Despite its storied tradition, the New England fishing industry has entered a vulnerable state. Following decades of overfishing during the previous century, NOAA and other governmental agencies have implemented long-term management plans that severely constrain the harvesting of iconic species such as Atlantic Cod. This situation has been further aggravated by anthropogenic climate change, which has undermined the productivity of lobsters, sea scallops and other important species by increasing sea-surface temperatures. Cimate change has also helped generate more frequent and more intense storms, limiting the number of days smaller fishing vessels can operate each year and creating volatile supply and demand relationships.
Compounding difficulties for regional fisheries is a troubling consumption pattern. In recent years, Americans have begun purchasing increasing quantities of cheaper, imported seafood. This move away from locally caught fish has negatively impacted employment trends in the New England seafood industry, which has lost roughly 20% of its jobs over the past two decades.
In spite of these obstacles, the research of NE CASC fellow Amanda Davis suggests that that the region’s fishing industry may have cause for optimism. An environmental conservation graduate student at the University of Massachusetts Amherst (UMASS), Davis has begun investigating the possibility that lesser-known but regionally abundant fish species have the potential to reinvigorate consumption of fish harvested in the Northeast.
Working with a multidisciplinary team of collaborators that includes the UMass Department of Food Science, UMass Dining Services, the seafood distributor Berkshore, and NE CASC science coordinator Michelle Staudinger, Davis is exploring consumer perception of fish species such as haddock, hake, Atlantic pollock, dogfish, and scup. To do so, she has conducted surveys and sensory experiments evaluating knowledge of these local seafood options as well opinions of their taste, texture, aroma, and appearance. Preliminary results indicate that factors such as familiarity with and availability of these options explain their seeming unpopularity.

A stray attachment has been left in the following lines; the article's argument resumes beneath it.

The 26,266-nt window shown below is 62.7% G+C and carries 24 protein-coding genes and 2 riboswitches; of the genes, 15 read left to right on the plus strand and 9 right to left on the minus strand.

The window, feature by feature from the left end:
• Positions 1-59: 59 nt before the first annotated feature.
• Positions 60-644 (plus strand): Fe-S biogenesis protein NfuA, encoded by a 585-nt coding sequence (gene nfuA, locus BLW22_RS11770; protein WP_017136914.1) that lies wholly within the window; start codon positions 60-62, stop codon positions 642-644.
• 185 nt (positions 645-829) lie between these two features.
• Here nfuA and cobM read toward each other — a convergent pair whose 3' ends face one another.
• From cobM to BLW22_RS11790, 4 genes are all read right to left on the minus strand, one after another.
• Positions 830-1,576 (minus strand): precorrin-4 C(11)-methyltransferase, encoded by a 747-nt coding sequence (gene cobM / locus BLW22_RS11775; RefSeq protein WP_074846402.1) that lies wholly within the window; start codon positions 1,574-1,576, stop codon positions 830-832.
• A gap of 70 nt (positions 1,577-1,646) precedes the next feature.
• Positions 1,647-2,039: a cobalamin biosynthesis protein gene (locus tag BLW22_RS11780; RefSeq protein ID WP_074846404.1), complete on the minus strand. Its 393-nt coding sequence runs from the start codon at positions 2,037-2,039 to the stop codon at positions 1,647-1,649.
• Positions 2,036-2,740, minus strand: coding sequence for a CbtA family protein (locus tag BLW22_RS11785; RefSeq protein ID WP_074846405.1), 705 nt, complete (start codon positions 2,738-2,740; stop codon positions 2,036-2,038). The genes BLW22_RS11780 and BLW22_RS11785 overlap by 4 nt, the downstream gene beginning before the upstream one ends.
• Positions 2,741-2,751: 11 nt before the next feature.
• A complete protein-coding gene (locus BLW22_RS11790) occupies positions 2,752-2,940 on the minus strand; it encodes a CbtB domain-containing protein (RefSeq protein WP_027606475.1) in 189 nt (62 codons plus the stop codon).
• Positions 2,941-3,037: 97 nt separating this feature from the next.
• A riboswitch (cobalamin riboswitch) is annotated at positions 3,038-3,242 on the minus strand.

“Lack of awareness and inaccessibility appear to be the main factors preventing consumers from supporting their local seafood options,” Davis says. “When given the opportunity to taste and rate local species, most panelists respond favorably to them, even species that they have almost no knowledge of.”
For Davis, these findings suggest that changes in the way seafood is marketed and distributed can significantly shape consumer purchasing decisions and thus positively impact the regional seafood industry. Given the far-reaching implications of Davis’ research, it is not surprising that it has garnered support from a wide range of sources. Her work has been made possible by funding from an NSF Advanced Award, a UMass Social Science and Environment Seed Grant, and a 2018 Division of Marine Fisheries’ (DMF) Seafood Marketing Pilot Grant received by Our Wicked Fish, a nonprofit organization founded and directed by Davis.
“Transitioning to abundant local seafood is a win-win scenario for consumers, the New England seafood industry, and especially the environment,” Davis says. “In our region, a fraction of food miles is attached to local catches compared to imported seafood. The ‘boat-to-table’ system is a desirable way to both significantly reduce our carbon footprint, strengthen our local economy, and support our communities. And, as my research has begun to show, such a transition lies within reach.”